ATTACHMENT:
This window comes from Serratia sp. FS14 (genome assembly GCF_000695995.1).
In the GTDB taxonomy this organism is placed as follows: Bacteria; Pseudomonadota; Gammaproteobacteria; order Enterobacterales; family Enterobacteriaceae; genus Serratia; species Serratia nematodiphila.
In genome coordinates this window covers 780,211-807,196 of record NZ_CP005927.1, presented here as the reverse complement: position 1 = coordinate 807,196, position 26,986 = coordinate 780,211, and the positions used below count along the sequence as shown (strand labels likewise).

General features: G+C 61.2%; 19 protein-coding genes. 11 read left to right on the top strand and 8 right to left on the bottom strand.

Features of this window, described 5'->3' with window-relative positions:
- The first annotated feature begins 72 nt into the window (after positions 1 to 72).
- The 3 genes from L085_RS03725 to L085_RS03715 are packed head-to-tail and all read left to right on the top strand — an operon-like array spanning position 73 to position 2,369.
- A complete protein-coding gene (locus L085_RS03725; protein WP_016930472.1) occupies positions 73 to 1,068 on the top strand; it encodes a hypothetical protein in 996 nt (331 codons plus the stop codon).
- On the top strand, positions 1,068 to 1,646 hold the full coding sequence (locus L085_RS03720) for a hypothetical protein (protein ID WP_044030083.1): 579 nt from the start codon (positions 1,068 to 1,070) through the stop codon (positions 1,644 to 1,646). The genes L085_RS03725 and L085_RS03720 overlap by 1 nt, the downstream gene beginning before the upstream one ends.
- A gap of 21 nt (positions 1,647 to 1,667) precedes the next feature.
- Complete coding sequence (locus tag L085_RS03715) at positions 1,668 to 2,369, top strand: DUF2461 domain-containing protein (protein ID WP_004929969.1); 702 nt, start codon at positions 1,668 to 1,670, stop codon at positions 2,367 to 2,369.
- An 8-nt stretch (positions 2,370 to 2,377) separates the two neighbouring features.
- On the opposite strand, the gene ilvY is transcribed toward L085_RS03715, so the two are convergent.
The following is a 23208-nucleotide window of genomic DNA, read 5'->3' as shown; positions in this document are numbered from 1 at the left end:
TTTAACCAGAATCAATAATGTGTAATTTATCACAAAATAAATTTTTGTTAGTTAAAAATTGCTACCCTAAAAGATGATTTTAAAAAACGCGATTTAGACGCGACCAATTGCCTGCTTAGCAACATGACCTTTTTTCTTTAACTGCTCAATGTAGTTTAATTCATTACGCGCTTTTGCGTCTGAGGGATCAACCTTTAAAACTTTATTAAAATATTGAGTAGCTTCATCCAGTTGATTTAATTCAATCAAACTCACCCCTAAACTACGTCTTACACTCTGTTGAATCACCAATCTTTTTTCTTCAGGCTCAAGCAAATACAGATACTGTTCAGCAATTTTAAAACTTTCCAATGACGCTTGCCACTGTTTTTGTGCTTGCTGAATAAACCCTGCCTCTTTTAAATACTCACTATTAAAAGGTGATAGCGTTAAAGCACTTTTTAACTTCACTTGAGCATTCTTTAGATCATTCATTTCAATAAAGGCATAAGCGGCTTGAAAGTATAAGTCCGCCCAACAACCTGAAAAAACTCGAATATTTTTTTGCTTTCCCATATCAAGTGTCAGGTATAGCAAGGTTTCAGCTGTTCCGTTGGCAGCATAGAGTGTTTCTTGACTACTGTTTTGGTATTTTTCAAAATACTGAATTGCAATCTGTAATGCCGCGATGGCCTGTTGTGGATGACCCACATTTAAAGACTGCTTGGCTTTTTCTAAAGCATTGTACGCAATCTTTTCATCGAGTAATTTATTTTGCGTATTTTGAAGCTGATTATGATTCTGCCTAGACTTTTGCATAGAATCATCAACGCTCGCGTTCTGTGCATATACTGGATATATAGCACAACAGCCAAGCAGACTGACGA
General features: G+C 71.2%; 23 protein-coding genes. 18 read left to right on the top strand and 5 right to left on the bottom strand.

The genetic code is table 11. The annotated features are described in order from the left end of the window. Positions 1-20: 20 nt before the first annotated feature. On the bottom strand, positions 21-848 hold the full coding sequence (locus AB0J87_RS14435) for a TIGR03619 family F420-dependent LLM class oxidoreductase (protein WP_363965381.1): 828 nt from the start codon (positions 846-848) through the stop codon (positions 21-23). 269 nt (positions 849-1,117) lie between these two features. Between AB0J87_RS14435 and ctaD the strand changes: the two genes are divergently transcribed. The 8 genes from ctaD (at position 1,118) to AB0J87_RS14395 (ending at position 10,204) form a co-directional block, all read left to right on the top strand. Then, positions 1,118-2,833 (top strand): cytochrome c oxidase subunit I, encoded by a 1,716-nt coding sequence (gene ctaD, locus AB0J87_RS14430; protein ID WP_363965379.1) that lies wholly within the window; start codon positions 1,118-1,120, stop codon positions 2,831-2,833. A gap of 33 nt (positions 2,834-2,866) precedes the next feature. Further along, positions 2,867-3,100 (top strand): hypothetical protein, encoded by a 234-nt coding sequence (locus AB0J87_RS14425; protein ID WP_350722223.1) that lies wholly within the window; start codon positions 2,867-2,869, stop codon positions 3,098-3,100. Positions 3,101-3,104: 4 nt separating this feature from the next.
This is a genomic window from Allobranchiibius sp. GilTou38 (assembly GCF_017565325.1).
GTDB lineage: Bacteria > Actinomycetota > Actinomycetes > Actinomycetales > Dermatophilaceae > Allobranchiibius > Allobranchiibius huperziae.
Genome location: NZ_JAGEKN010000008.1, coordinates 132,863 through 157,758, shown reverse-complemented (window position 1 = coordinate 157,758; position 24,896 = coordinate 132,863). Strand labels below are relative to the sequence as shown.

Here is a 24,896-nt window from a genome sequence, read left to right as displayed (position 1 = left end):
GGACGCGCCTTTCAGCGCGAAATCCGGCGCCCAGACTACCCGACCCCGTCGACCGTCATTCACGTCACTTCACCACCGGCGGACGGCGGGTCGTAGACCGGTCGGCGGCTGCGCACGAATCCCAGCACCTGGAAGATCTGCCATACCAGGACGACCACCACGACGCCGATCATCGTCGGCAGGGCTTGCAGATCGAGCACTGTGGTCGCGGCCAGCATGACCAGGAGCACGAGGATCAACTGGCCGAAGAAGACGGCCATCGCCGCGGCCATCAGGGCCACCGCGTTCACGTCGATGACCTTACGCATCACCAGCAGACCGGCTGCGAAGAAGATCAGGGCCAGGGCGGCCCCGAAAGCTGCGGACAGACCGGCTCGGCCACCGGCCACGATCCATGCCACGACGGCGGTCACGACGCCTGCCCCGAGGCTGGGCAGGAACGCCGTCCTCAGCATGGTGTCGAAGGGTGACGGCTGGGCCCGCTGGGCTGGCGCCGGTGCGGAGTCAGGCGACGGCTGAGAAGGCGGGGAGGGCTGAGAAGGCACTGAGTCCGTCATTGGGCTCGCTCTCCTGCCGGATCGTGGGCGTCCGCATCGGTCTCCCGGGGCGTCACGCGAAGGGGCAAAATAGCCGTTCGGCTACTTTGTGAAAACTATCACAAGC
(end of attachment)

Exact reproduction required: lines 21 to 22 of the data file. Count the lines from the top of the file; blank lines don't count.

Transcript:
Here is a 24,896-nt window from a genome sequence, read left to right as displayed (position 1 = left end):
GGACGCGCCTTTCAGCGCGAAATCCGGCGCCCAGACTACCCGACCCCGTCGACCGTCATTCACGTCACTTCACCACCGGCGGACGGCGGGTCGTAGACCGGTCGGCGGCTGCGCACGAATCCCAGCACCTGGAAGATCTGCCATACCAGGACGACCACCACGACGCCGATCATCGTCGGCAGGGCTTGCAGATCGAGCACTGTGGTCGCGGCCAGCATGACCAGGAGCACGAGGATCAACTGGCCGAAGAAGACGGCCATCGCCGCGGCCATCAGGGCCACCGCGTTCACGTCGATGACCTTACGCATCACCAGCAGACCGGCTGCGAAGAAGATCAGGGCCAGGGCGGCCCCGAAAGCTGCGGACAGACCGGCTCGGCCACCGGCCACGATCCATGCCACGACGGCGGTCACGACGCCTGCCCCGAGGCTGGGCAGGAACGCCGTCCTCAGCATGGTGTCGAAGGGTGACGGCTGGGCCCGCTGGGCTGGCGCCGGTGCGGAGTCAGGCGACGGCTGAGAAGGCGGGGAGGGCTGAGAAGGCACTGAGTCCGTCATTGGGCTCGCTCTCCTGCCGGATCGTGGGCGTCCGCATCGGTCTCCCGGGGCGTCACGCGAAGGGGCAAAATAGCCGTTCGGCTACTTTGTGAAAACTATCACAAGC